Once mighty Bath on brink of another European exit
It is just over 20 years since Bath were a serious force in Europe.
The once mighty English club won the Heineken Cup in 1998 when a team containing, among others, Nigel Redman, Matt Perry, Adedayo Adebayo, Phil de Glanville and John Callard beat French side Brive 19-18 in the final in Bordeaux.
That victory, the first by a British club and coming three years after the inception of the Heineken Cup, felt like the natural progression for English rugby’s most powerful force of the 1980s and 90s, and felt as if it would set the West Country giants up for an extended spell of continental dominance, too.
But feelings can be deceiving. The intervening years have been barren, at best. Bath are no longer even contenders.
Twenty years on and the club which once reigned supreme in England and threatened to do the same in Europe is a pale shadow of its former self.
Despite Bruce Craig’s millions, Bath have gone nowhere in 20 years. It may not nice to hear, but the evidence is undeniable.
Currently lying sixth in the Gallagher Premiership, with just three wins from nine this season and only four points clear of Newcastle Falcons at the bottom of the table, Bath face a domestic relegation dogfight.
In Europe, their prospects hardly look any better. An opening round draw with Wasps, which did neither club any favours, was followed by defeat at home to Toulouse (look away now Freddie Burns). It’s left them in the now all-too accustomed position of struggling to get out of their pool. Lose to defending champions Leinster – in many ways the embodiment of the club Bath believed it would become - at the Recreation Ground today and Todd Blackadder’s men can all but wave goodbye to another European campaign before it has really begun.
The omens are not good. International stars Anthony Watson (Achilles), Jonathan Joseph (foot), Taulupe Faletau (broken arm), Rhys Priestland (knee) and Aled Brew (broken arm) are among those definitely sidelined while Zach Mercer picked up a knee problem in last weekend’s turgid draw with Sale and is also ruled out along with Freddie Burns (foot).
Leinster, fresh from crushing back-to-back Pro14 wins over Ospreys and Dragons, welcome back a host of Ireland stars buoyed by their undefeated autumn series.
Jack McGrath is side-lined for Leinster, but otherwise Leo Cullen’s men come fully loaded.
This week Bath unveiled their latest plans for the long-overdue redevelopment of the Recreation Ground. They look fantastic and appropriate for both the city and the club but we have been here so many times before, with so many false dawns, we’ll be forgiven for not getting overly excited at this stage.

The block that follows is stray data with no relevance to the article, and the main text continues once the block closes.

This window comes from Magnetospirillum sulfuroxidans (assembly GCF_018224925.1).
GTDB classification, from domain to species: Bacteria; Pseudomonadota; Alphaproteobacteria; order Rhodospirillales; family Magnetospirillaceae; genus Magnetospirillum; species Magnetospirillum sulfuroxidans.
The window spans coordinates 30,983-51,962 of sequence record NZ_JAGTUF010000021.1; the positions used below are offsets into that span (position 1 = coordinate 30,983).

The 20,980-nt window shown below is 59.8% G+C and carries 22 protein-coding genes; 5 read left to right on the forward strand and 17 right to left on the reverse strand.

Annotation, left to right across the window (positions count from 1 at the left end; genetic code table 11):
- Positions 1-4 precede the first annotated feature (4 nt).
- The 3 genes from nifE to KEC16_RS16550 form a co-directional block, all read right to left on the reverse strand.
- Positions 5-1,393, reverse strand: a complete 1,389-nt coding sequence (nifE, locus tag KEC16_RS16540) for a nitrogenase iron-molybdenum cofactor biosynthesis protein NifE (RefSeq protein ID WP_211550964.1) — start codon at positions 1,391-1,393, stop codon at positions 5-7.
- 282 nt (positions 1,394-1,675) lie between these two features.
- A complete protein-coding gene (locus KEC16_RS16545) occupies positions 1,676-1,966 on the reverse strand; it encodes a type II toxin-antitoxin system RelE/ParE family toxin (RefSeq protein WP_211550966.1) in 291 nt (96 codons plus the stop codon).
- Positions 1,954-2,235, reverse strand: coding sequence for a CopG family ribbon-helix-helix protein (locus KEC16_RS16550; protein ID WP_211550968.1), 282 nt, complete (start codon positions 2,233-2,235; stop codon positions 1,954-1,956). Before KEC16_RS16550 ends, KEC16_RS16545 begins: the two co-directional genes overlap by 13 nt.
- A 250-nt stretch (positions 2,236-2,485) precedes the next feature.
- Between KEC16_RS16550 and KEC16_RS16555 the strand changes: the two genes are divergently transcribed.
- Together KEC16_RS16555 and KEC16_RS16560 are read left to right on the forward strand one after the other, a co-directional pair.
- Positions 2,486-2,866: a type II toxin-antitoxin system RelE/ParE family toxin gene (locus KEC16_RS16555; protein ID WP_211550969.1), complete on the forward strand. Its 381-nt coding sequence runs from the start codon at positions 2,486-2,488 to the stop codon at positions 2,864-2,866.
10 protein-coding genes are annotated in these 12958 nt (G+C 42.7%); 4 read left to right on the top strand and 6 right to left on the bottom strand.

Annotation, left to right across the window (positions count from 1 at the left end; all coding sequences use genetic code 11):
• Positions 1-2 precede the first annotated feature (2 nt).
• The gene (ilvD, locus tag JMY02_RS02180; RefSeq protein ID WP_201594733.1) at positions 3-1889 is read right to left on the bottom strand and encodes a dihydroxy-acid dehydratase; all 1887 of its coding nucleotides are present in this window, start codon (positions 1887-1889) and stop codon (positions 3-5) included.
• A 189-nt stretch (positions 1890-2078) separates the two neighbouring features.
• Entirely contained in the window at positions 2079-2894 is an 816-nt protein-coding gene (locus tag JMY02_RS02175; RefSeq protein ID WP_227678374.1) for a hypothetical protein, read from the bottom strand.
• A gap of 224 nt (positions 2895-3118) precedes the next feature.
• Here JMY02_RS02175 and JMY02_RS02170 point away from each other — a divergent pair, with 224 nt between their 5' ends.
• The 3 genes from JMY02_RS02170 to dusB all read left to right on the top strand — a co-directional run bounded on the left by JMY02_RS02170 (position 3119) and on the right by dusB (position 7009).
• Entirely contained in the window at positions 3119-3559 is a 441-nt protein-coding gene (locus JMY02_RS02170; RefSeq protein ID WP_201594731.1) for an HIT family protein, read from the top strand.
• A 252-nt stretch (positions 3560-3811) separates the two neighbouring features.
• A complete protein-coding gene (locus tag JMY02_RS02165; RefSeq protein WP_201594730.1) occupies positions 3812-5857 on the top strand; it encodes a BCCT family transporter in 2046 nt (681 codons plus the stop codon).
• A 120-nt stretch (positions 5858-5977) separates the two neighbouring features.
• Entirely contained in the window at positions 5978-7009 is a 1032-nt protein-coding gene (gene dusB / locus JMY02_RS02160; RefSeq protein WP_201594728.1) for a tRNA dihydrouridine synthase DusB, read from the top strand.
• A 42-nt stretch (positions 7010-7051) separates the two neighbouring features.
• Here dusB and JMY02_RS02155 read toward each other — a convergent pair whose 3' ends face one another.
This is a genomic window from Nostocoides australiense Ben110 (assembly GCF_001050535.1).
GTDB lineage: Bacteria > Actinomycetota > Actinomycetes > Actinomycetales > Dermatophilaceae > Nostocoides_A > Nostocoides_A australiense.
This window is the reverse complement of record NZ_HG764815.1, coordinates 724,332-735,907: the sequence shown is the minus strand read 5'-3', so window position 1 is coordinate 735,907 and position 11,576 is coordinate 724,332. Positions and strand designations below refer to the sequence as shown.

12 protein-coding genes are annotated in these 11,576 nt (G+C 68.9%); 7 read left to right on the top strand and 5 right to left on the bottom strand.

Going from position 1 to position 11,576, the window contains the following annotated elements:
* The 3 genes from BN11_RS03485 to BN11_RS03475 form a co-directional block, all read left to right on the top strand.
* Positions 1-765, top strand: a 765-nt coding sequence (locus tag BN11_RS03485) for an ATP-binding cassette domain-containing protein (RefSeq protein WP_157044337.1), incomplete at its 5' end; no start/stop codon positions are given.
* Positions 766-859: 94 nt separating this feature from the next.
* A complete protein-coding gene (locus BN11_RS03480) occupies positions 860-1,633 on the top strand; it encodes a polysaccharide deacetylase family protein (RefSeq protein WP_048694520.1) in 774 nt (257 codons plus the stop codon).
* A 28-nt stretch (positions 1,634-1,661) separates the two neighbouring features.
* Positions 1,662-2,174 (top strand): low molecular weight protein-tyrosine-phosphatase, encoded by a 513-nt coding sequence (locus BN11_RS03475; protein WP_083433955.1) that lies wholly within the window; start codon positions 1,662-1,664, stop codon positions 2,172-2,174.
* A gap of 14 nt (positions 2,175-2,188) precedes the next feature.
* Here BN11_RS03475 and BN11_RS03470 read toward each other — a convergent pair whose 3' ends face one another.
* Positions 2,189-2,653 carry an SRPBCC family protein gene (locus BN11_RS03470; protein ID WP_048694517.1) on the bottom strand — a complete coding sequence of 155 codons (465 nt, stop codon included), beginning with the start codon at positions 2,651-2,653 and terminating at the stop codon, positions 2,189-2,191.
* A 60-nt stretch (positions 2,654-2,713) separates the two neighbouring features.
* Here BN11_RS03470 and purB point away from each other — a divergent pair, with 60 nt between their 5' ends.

With rumours of dressing room unrest emerging as early as mid-September, fiercely denied by the club and prompting the powers-that-be to offer Blackadder a one-year contract extension, Bath have once again lurched from one problem to another this season.
In truth, their fortunes have hardly improved since they opened their Premiership account with defeat by fierce local rivals Bristol and a draw at home to Gloucester.
Only the form of brilliant young wing Joe Cokanasiga has given Bath fans anything to cheer about. So it is perhaps no surprise Bath’s multimillionaire owner Craig is twitchy and one of several Premiership club owners agitating for a ring-fenced domestic league. With so much at stake, and so little obvious return on the millions of pounds he has poured into the club since buying it for an undisclosed sum in 2010, Craig must be wondering what on earth he let himself in for.
The life-long supporter stated when he bought the club he was not in for business or commercial reasons. At least that was one part of the grand plan which has materialised.
If they fail to qualify for Europe’s top competition next season, which at this point appears a genuine possibility, while the spectre of domestic relegation looms, all long-term bets will be off.
Grand plans, stadium redevelopment, future investment in the squad, rumoured to include a pending move for Exeter and England centre Henry Slade, would all be up in the air.
But for now, the short term.
With bookies making Leinster heavy odds-on favourites, a Bath victory at the Rec would, bizarrely, rank as one of the biggest upsets of the season so far.
Stranger things have happened, and sport is glorious because of its unpredictability, but it is hard to see past a relatively comfortable Leinster win today.
It all feels very different from 20 years ago at the Rec. It may be hard to believe now, but Bath used to be contenders, you know.
Two decades after sitting atop European rugby, Bath are now stagnating (Getty)
Joe Cokanasiga has been a shining light in a dark season so far (PA)
Bath released promising plans to redevelop the Recreation Ground this week (PA)